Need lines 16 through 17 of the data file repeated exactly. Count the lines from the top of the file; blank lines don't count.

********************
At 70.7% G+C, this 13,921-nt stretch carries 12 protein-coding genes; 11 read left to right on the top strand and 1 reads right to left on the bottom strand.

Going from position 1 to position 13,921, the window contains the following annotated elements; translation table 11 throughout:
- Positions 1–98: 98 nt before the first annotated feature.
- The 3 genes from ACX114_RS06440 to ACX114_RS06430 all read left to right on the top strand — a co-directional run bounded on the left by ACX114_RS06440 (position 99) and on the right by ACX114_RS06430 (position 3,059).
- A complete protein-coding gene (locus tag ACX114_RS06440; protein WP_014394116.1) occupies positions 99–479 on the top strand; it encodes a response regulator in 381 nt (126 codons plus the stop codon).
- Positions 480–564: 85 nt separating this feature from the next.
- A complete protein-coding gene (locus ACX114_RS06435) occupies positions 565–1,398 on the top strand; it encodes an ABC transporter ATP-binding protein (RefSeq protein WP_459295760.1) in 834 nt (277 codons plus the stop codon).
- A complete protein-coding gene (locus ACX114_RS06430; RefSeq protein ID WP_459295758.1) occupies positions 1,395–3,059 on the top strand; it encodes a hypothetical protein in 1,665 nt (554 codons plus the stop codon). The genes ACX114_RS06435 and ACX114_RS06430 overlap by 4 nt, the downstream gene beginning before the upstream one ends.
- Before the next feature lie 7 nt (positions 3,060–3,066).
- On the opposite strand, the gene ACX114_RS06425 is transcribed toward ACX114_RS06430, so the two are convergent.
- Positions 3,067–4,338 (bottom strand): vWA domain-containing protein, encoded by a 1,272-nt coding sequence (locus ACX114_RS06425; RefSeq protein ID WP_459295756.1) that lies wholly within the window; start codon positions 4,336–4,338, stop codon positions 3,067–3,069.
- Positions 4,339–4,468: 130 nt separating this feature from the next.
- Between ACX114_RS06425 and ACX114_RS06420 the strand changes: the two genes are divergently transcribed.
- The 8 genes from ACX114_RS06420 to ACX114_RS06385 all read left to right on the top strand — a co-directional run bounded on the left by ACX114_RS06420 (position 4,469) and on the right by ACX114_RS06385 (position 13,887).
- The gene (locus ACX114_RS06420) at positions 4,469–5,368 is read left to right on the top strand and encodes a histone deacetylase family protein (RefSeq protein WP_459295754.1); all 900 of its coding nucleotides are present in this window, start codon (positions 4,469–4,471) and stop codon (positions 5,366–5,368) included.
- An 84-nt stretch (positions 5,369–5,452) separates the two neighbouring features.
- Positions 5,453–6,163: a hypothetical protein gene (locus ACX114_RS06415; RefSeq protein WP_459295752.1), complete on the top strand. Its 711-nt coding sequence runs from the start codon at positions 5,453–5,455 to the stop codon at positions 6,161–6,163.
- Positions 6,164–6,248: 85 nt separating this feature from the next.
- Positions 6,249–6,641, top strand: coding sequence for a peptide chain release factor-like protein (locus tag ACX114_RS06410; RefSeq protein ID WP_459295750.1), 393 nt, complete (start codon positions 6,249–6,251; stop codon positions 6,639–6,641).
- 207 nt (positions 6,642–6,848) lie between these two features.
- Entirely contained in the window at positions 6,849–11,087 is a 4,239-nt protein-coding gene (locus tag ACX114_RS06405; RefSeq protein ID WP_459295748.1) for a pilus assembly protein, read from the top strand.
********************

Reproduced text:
- An 84-nt stretch (positions 5,369–5,452) separates the two neighbouring features.
- Positions 5,453–6,163: a hypothetical protein gene (locus ACX114_RS06415; RefSeq protein WP_459295752.1), complete on the top strand. Its 711-nt coding sequence runs from the start codon at positions 5,453–5,455 to the stop codon at positions 6,161–6,163.